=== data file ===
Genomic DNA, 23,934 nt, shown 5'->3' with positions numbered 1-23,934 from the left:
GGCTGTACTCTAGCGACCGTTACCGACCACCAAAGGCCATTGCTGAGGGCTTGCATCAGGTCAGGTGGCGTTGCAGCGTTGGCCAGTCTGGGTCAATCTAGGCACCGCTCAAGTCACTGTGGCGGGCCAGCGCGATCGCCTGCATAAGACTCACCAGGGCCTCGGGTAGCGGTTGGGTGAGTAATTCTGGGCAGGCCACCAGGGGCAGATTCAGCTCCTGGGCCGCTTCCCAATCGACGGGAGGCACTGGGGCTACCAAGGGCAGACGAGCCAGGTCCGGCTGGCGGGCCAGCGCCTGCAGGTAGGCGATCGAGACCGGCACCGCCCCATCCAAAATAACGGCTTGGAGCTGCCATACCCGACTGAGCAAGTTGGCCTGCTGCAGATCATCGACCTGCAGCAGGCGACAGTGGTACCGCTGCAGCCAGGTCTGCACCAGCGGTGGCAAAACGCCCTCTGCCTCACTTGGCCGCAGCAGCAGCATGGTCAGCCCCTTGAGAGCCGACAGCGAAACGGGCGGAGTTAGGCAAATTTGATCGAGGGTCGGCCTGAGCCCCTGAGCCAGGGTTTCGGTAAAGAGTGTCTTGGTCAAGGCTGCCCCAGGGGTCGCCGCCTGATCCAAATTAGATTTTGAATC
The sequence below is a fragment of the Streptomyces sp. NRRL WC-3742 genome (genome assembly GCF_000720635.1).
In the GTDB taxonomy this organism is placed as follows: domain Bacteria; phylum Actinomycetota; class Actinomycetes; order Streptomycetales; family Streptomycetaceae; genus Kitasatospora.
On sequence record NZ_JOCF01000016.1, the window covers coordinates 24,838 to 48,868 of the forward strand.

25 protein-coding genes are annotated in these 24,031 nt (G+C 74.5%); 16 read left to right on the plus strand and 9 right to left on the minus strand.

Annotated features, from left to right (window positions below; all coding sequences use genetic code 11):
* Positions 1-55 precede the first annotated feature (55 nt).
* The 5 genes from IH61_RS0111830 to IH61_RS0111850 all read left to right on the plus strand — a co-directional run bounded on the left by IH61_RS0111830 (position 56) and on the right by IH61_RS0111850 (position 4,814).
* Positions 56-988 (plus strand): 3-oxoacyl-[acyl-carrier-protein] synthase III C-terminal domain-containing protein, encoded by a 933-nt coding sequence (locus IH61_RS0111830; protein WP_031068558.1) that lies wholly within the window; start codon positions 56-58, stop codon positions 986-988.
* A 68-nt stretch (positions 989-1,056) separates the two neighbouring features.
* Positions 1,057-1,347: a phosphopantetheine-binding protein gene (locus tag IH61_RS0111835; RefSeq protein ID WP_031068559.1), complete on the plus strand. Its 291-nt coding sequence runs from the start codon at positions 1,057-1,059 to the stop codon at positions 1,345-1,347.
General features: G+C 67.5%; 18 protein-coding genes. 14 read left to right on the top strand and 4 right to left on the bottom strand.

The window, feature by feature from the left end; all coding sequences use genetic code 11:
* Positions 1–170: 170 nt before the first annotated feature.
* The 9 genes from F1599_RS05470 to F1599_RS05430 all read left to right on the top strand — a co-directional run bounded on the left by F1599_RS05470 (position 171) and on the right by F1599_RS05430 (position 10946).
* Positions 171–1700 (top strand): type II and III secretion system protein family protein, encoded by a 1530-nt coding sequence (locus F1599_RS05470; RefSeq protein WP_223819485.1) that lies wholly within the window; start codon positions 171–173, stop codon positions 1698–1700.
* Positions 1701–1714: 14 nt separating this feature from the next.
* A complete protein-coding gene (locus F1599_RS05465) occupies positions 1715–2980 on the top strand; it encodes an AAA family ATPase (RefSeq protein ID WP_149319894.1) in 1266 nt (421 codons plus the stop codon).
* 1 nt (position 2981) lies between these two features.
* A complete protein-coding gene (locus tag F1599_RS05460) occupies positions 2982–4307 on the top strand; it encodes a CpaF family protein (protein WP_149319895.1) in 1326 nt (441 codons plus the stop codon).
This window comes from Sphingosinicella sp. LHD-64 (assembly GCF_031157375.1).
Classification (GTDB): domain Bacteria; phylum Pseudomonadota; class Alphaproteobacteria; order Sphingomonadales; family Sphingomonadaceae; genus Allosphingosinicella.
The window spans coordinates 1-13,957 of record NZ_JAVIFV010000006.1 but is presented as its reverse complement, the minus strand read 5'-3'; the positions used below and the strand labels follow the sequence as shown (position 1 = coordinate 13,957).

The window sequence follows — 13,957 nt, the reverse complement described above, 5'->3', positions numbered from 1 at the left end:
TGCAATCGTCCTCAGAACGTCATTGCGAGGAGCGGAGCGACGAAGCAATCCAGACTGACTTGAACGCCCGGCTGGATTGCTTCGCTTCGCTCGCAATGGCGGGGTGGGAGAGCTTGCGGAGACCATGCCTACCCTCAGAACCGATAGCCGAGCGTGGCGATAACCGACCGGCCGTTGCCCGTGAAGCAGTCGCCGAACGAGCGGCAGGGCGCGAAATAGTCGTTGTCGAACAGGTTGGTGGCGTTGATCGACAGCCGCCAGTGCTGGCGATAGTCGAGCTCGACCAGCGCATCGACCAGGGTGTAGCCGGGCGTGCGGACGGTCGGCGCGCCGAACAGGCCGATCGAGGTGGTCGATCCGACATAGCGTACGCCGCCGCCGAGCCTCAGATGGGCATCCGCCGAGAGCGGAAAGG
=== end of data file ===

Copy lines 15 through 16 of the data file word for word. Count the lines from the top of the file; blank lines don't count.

* Positions 1–170: 170 nt before the first annotated feature.
* The 9 genes from F1599_RS05470 to F1599_RS05430 all read left to right on the top strand — a co-directional run bounded on the left by F1599_RS05470 (position 171) and on the right by F1599_RS05430 (position 10946).